a position to sell the more complex products. The financial advisers either
sell in the branch but some banks have also established mobile sales forces.
If bank employees only act as "passive" insurance sales staff
(or do not actively generate leads), then the bancassurer's potential
can be severely impeded. However, if bank employees are used as "active"
centres of influence to refer warm leads to salaried agents, career agents
or special advisers, production volumes can be very high and profitable
Set-up / Acquisition of agencies or brokerage firms:
In the US, quite a number of banks cooperate with independent agencies
or brokerage firms whilst in Japan or South Korea banks have founded corporate
agencies. The advantage of such arrangements is the availability of specialists
needed for complex insurance matters and -in the case of brokerage firms
- the opportunity for the bank clients to receive offers not only from
one insurance company but from a variety of companies. In addition, these
sales channels are more conceived to serve the affluent bank client.
In this channel no salesperson visits the customer to induce a sale and
no face-to-face contact between consumer and seller occurs. The consumer
purchases products directly from the bancassurer by responding to the
company's advertisement, mailing or telephone offers. This channel can
be used for simple packaged products which can be easily understood by
the consumer without explanation.
Internet banking is already securely established as an effective and
profitable basis for conducting banking operations. The reasonable expectation
is that personal banking services will increasingly be delivered by Internet
banking. Bancassurers can also feel confident that Internet banking will
also prove an efficient vehicle for cross selling of insurance savings
and protection products. It seems likely that a growing proportion of
the affluent population, everyone's target market, will find banks with
household name brands and proven skills in e-business a very acceptable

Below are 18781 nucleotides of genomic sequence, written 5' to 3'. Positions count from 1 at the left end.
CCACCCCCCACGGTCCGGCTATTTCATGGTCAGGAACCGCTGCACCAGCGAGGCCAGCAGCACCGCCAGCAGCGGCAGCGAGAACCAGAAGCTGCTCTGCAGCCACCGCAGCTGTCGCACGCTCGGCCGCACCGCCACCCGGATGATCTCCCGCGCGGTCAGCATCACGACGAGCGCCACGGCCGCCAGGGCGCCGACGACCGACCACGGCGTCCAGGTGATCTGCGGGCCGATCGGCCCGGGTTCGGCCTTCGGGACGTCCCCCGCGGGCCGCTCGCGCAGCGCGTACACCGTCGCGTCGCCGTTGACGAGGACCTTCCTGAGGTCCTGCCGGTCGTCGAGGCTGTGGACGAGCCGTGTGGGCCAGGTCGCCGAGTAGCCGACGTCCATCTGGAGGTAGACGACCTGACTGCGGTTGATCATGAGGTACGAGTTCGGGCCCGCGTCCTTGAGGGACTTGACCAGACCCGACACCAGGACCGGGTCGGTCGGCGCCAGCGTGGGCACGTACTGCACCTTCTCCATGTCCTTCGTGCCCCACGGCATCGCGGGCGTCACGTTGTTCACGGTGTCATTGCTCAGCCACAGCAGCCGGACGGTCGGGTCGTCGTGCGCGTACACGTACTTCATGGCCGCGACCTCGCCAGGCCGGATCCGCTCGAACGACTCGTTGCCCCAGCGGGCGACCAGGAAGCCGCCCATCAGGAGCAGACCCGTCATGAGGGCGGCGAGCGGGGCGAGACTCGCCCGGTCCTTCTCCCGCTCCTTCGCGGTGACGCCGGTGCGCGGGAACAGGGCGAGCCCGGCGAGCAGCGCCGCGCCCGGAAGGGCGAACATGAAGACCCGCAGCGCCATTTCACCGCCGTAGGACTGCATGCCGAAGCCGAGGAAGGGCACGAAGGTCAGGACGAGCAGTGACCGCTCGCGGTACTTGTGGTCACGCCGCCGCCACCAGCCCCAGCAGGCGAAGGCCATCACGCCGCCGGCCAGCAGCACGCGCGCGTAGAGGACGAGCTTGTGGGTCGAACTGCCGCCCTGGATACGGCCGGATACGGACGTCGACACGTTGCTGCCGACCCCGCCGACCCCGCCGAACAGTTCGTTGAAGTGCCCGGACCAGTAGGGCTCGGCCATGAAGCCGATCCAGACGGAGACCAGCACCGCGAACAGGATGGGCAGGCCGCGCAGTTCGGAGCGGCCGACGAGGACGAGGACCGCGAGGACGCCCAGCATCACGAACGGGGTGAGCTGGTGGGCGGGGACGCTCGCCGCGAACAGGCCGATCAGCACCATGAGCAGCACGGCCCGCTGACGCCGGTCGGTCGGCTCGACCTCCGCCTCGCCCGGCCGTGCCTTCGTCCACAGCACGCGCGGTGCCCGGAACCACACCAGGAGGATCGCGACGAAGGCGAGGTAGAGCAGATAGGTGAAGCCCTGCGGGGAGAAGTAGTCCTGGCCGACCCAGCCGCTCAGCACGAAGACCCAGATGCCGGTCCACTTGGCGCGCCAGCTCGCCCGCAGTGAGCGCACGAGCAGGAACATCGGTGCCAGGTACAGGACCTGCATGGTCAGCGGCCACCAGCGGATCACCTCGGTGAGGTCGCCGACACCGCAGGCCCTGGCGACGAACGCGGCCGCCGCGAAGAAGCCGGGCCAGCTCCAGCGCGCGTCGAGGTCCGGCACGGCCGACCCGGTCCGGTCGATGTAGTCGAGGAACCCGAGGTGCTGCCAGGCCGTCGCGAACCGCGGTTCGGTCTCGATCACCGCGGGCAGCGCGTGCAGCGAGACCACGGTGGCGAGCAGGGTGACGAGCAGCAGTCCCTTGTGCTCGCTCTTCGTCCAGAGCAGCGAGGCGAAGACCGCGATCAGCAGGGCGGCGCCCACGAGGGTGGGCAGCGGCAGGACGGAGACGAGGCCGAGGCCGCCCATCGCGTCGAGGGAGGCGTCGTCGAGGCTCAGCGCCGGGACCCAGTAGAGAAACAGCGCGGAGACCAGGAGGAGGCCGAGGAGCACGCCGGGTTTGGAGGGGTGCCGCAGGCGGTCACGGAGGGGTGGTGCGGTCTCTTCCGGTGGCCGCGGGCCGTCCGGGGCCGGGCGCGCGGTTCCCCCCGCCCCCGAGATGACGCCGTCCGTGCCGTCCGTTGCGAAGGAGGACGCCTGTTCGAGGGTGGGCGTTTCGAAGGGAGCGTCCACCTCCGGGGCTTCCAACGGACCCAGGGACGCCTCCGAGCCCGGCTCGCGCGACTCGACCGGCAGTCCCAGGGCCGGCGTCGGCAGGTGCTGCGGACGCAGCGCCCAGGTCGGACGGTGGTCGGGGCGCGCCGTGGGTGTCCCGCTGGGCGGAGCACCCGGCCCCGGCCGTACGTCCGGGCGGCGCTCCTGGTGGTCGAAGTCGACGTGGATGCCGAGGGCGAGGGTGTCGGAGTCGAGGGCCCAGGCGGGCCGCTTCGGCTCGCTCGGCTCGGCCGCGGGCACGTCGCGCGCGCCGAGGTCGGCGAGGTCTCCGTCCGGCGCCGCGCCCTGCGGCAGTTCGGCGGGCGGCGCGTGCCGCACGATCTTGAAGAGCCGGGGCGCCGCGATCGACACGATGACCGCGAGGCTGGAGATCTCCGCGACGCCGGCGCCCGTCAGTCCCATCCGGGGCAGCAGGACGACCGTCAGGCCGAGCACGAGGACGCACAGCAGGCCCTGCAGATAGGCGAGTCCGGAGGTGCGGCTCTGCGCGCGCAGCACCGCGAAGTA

source of non-banking products.
There is now the Internet, which looms large as an effective source of
information for financial product sales. Banks are well advised to make
their new websites as interactive as possible, providing more than mere
standard bank data and current rates. Functions requiring user input (check
ordering, what-if calculations, credit and account applications) should
be immediately added with links to the insurer. Such an arrangement can
also provide a vehicle for insurance sales, service and leads.
Banks can open or acquire an e-Brokerage arm and sell insurance products
from multiple insurers. The changed legislative climate across the world
should help migration of bancassurance in this direction. The advantage
of this medium is scale of operation, strong brands, easy distribution
and excellent synergy with the internet capabilities.
Outside Lead Generating Techniques:
One last method for developing bancassurance eyes involves "outside"
lead generating techniques, such as seminars, direct mail and statement
inserts. Seminars in particular can be very effective because in a non-threatening
atmosphere the insurance counselor can make a presentation to a small
group of business people (such as the local chamber of commerce), field
questions on the topic, then collect business cards. Adding this technique
to his/her lead generation repertoire, an insurance counselor often cannot
help but be successful.
To make the overall sales effort pay anticipated benefits, insurers need
to also help their bank partners determine what the “hot buttons” will
be for attracting the attention of the reader of both direct and e-mail.
Great opportunities await bancassurance partners today and, in most cases,
success or failure depends on precisely how the process is developed and
managed inside each financial institution. This includes the large regional
bank and the small one-unit community bank.
Bancassurers have developed three basic distribution models: Integrative,
Specialist and Financial Planning model.
Integrative / Generalist Model:
The integrative model distributes products through existing bank channels,
and in its most well-known European version, branch bankers themselves
sell insurance products to customers. Theoretically, this offers “One
Stop Banking” and requires extensive training to branch staff. Bank staff
are supposed to know the details of all the insurance products on offer.
Telemarketing and direct mail are also examples of integrative approaches.
The specialist model distributes investment or other complex insurance
products through product experts who are generally employees or representatives
of the insurance company. Platform bankers help identify prospects who
are then contacted by an insurance professional. This process requires
less training bur requires higher compensation to support the referral
process. This model may not meet all of customers’ needs since it lengthens
the process of sale of even a simple insurance product which can otherwise
be sold across the counter.
Financial Planning Model:
The “financial planning” model is the only “team” approach. This method
offers each customer and prospect a full financial planning package addressing
all of the individual's financial concerns, risk tolerances and location